SWAT officer shot during Pulse massacre granted disability pension
Michael Napolitano suffered from PTSD after the Pulse Nightclub shooting where a helmet saved his life
ORLANDO — Orlando police Officer Michael Napolitano, a former SWAT team member who was shot in the helmet while responding to the Pulse nightclub massacre in 2016, was granted medical retirement Monday.
The decision secures him 80 percent of his annual salary.
Napolitano was diagnosed with post-traumatic stress disorder after the mass shooting at Pulse, where he was shot in the Kevlar helmet by gunman Omar Mateen. He later returned to work briefly in a light duty role before a doctor recommended additional work restrictions, which the Police Department could not accommodate.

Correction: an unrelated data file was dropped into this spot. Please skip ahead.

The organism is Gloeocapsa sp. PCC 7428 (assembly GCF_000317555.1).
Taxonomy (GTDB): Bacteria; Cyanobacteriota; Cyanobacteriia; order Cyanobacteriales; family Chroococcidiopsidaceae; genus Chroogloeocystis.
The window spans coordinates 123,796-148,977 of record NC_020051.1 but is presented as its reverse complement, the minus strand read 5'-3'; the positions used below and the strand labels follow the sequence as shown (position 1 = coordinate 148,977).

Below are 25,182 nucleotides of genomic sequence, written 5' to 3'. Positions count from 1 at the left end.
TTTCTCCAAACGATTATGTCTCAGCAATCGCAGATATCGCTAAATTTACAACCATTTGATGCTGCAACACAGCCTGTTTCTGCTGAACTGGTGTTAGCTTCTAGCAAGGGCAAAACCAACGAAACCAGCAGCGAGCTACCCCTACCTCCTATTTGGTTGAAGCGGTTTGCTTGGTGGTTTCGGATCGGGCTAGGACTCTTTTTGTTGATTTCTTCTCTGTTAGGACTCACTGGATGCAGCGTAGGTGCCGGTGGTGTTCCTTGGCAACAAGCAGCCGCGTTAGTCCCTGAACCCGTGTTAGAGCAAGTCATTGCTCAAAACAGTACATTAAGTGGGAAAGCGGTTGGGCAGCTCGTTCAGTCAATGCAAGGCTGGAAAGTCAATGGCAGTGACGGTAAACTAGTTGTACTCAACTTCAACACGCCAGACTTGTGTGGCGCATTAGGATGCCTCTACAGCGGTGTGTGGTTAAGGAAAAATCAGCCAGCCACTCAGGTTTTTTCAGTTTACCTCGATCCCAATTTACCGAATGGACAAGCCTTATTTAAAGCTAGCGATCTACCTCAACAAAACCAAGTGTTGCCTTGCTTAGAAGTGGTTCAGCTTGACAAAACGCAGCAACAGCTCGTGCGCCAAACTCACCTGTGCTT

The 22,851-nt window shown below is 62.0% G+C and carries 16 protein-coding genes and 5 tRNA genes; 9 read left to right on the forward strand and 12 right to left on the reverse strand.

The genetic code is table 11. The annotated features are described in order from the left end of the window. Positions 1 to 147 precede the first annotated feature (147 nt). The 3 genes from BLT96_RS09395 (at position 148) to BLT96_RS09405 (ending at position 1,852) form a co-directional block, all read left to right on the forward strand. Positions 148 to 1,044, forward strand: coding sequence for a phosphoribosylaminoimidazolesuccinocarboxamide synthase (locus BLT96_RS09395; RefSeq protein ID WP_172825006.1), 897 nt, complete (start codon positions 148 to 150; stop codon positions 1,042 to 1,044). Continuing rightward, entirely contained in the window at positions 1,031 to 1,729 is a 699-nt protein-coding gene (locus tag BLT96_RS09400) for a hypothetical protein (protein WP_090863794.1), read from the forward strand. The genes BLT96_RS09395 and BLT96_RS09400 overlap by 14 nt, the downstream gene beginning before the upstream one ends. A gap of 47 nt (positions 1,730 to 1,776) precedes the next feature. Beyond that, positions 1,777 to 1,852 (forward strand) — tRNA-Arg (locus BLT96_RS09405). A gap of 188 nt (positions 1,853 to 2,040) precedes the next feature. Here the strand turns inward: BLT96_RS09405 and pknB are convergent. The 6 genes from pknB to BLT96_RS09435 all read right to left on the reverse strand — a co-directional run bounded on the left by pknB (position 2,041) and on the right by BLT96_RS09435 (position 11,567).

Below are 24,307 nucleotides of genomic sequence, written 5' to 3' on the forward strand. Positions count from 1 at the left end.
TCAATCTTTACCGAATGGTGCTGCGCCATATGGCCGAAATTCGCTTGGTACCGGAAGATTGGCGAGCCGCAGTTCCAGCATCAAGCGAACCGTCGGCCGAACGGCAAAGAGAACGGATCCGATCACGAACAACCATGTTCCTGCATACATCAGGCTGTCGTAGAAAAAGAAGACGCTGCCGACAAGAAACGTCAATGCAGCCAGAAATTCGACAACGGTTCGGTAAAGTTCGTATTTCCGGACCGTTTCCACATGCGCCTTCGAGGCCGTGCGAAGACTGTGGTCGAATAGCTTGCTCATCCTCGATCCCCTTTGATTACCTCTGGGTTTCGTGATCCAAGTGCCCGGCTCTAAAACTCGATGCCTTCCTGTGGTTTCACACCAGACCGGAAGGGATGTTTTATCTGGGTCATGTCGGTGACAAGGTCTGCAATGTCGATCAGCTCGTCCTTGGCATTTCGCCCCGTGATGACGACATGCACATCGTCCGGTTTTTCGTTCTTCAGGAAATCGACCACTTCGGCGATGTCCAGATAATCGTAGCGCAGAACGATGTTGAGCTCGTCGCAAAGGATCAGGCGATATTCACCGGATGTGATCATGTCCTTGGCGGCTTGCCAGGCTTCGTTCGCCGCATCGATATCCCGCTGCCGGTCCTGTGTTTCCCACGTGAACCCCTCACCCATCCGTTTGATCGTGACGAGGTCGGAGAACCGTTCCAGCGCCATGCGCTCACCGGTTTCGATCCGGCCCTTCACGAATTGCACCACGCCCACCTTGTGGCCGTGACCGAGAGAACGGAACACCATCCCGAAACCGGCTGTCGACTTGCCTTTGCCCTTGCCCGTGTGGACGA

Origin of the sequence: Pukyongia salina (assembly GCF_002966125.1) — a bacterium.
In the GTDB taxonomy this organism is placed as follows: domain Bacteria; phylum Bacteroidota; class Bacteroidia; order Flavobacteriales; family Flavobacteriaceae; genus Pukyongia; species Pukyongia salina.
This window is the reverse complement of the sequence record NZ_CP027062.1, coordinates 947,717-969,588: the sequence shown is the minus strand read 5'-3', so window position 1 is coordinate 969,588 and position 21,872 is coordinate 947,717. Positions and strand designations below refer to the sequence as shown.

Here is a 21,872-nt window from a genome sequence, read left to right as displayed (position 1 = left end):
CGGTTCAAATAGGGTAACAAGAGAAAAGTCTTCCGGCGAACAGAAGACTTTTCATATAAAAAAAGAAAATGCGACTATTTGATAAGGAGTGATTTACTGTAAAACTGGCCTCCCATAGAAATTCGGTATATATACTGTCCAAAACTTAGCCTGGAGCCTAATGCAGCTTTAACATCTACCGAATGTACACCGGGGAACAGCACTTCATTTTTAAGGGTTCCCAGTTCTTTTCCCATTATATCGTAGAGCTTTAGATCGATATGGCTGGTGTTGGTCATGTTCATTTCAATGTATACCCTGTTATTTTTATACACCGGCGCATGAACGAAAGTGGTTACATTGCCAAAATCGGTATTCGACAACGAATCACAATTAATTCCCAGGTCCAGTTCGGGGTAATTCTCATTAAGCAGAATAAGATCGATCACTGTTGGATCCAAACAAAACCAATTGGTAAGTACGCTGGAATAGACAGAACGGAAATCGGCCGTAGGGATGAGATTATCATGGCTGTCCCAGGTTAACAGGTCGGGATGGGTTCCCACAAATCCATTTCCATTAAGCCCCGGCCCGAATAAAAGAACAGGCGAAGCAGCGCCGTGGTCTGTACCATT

He was told in August that he could face termination if a decision wasn’t made on his disability retirement by Sept. 30. The pension board at a meeting in August said Napolitano’s case was delayed because of difficulties finding a doctor who specializes in his condition.
Shawn Dunlap, president of the union that represents OPD officers, said police pension board members approved Napolitano’s retirement at a meeting Monday by a vote of four to one, confirming that Napolitano was permanently and totally disabled from an on-duty injury and the Police Department has no jobs available to accommodate him. OPD Detective Michael Fields, who is on the pension board, was the lone dissenter.
Dunlap said he was “very happy” with the pension board’s decision, which will allow Napolitano to “move on with his life.”
“I know he struggles deeply with this and I hope this separation from the Police Department can help him moving forward,” Dunlap said.